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AMM

Seminar

Nonhydrostatic atmospheric cut cell model on a block-structured Cartesian mesh

Yamazaki, H (University of Cambridge)
Wednesday 29 August 2012, 10:00-10:30

Seminar Room 1, Newton Institute

Abstract

One of the most pressing concerns of next-generation atmospheric modeling is the handling of highly-resolved complex topography. Since an increase in horizontal resolution introduces steep slopes over mountainous areas, this leads to the conventional terrain-following models suffering from large truncation errors, hence they are no longer considered accurate enough for future high resolution models. In this study, a cut cell method for representing topography on a Cartesian grid is applied to a two-dimensional nonhydrostatic atmospheric model to achieve high resolution and highly-precise simulations over steep topography. Small cells cut by topography are combined with neighboring cells either vertically or horizontally to avoid severe restrictions on time steps due to the CFL condition. In addition, a block-structured mesh approach is introduced to achieve computationally efficient Cartesian grid simulations with both high vertical resolution near the ground and reasonable conservation characteristics.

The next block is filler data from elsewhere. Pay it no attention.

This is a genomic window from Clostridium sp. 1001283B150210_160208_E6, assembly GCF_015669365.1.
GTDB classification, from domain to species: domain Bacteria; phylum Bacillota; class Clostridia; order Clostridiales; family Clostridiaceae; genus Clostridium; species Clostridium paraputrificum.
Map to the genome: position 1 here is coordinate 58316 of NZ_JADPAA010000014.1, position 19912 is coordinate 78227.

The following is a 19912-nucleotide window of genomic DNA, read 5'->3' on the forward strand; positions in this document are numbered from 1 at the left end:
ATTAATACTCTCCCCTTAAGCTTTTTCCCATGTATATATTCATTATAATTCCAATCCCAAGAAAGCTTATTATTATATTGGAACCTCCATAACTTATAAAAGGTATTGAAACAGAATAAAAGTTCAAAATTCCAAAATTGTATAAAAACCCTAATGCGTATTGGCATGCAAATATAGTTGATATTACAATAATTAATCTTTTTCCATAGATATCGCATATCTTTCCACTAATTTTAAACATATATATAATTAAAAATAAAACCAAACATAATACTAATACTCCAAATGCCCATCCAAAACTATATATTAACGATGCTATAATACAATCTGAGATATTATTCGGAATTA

This model successfully reproduces flows over not only a gently sloping bell-shaped mountain but also a semicircular mountain where significant errors are observed in a terrain-following model. It also reproduces a smooth and accurate mountain wave on a locally refined mesh around the semicircular mountain. This result agrees well with that using a uniformly fine mesh despite of its substantially low computational cost, thereby demonstrating the advantage of the model to simulate flows over steep topography.

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